At first I thought there wasn’t much to post about this article from MusicWeek. Queen and Universal are throwing their support behind the iTunes LP for the band’s upcoming reissues (the next batch of which is out next week). Big deal, right?
But then I thought about a few paragraphs from the middle of the piece, that really seem to tell a more intriguing story than the idea of a band trying to promote their catalogue titles:
Universal’s commitment to iTunes LP could prove a shot in the arm for the format, which has yet to really break through since launch in September 2009, despite acts like Gorillaz experimenting with the format and The Beatles’ albums being available as iTunes LPs.
Criticisms of iTunes LP have included the price – they can be as much as twice the price of a standard digital album – and the fact that they only work on the iTunes desktop, so consumers don’t get the full experience on an iPad or iPhone.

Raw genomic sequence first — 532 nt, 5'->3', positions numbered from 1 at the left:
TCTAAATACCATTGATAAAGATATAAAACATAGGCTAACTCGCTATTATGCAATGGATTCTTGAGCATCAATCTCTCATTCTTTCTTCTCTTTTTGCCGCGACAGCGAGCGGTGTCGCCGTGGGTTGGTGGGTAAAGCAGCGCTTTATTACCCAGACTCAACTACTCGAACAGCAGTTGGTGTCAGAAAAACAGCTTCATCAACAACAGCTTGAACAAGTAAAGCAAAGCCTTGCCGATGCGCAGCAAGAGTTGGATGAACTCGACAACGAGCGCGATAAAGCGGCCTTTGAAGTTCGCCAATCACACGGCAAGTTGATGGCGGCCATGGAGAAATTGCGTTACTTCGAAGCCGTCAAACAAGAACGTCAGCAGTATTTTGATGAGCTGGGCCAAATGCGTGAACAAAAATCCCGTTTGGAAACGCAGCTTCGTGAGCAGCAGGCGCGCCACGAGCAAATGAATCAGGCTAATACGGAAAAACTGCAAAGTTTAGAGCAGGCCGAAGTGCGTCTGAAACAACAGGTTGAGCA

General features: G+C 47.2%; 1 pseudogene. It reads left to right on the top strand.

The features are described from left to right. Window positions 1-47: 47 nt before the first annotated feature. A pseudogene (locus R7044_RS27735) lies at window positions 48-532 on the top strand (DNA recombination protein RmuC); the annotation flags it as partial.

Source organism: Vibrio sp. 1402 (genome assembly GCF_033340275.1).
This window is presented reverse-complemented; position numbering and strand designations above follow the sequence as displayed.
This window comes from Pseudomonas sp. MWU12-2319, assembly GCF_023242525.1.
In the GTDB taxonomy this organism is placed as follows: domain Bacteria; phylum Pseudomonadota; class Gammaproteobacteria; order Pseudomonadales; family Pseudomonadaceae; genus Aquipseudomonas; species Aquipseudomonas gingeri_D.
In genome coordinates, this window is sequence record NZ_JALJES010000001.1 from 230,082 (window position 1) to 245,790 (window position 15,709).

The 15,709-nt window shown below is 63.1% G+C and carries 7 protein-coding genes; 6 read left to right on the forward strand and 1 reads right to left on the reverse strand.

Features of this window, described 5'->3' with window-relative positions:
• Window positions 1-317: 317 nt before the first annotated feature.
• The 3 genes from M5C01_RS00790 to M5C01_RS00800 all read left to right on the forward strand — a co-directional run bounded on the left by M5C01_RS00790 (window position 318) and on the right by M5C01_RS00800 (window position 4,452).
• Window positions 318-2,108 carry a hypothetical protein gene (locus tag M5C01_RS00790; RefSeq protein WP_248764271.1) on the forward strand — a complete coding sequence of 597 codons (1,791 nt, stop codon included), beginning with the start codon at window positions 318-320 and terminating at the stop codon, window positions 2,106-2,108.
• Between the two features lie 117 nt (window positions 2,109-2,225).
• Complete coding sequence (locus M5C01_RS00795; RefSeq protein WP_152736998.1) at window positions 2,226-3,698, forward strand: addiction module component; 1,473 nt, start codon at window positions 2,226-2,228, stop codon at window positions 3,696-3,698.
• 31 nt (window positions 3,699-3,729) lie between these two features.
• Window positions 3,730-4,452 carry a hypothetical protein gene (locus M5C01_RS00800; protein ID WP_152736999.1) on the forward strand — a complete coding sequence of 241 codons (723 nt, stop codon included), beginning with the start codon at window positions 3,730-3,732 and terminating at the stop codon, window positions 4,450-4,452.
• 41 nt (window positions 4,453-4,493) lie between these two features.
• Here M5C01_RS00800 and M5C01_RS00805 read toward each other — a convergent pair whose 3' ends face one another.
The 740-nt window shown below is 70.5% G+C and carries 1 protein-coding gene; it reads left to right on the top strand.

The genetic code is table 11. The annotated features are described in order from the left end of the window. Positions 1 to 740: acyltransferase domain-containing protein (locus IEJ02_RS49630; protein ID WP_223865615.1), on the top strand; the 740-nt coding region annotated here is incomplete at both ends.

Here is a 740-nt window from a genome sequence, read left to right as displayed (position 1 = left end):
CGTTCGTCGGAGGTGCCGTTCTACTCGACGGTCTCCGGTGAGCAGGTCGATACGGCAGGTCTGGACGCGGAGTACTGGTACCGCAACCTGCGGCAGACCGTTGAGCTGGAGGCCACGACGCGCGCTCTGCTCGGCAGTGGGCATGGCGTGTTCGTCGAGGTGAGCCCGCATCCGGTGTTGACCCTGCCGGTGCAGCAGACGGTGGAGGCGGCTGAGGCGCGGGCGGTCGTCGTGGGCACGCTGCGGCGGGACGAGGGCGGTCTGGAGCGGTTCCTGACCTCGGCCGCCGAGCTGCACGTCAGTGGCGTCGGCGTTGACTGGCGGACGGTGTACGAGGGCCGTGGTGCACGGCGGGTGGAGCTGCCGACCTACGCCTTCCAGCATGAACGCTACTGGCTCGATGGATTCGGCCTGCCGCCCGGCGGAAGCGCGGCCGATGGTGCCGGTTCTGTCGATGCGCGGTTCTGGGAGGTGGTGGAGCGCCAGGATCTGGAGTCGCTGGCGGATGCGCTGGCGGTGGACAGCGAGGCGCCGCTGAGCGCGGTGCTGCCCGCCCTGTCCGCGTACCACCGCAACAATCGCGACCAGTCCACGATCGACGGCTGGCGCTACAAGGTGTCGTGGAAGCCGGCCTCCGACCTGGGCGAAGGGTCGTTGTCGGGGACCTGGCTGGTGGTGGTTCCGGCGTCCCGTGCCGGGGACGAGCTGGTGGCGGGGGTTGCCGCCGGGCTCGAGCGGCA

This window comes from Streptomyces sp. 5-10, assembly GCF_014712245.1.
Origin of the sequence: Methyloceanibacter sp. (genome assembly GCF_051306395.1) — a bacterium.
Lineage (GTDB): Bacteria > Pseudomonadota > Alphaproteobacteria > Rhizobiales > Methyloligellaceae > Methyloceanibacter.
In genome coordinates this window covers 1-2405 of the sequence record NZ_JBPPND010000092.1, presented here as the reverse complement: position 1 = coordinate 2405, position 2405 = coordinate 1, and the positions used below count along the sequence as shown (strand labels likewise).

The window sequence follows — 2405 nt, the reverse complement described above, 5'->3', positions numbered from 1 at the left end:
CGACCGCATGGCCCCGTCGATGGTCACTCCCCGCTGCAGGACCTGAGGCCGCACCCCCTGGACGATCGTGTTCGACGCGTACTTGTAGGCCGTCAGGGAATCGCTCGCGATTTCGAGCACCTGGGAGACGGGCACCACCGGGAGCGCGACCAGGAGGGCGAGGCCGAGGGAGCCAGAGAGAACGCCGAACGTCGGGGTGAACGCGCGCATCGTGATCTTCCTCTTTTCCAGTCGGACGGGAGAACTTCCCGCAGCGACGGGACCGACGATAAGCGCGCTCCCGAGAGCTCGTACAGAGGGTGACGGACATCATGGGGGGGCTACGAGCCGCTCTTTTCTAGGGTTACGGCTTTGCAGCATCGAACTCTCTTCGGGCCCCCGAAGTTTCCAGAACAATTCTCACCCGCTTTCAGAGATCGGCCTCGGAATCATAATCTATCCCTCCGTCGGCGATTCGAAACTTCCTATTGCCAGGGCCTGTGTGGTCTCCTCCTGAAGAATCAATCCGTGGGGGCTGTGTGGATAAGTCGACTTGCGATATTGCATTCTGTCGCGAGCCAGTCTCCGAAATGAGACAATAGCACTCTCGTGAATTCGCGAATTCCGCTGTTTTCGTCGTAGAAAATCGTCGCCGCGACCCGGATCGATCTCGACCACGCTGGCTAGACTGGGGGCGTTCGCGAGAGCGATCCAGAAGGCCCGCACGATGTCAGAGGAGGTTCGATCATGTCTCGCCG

I think, in a nutshell, these paragraphs pretty accurately sum up the issues of the format. Look, here’s the problem (and I realize I’m not saying anything groundbreaking, but here it is): nobody seems certain of which demographic the iTunes LP (never a favorite format at The Second Disc) is meant to cater to. As with even physical products, older fans aren’t going to spring for it if the content isn’t totally excellent and deserving of the deluxe treatment (that’s not even taking into consideration the whole “older consumers will stick to physical product” argument). And younger fans aren’t going to see any value in bonus content, since they’ve been trained by years of downloading to not see a whole heck of a lot of intrinsic value in any kind of music.
There are certainly exceptions on both sides, but the majority of people who would even be interested in the offerings of an iTunes LP would just as soon buy them in a physical format. Labels owe it to themselves to cater to that market share as long as it’s around while still figuring out some sort of strategy that will honor a deluxe package in a non-physical format – all the better for younger music fans to get hooked on.
Have you ever bought an iTunes LP? What are your thoughts on the format? What might sensibly replace them?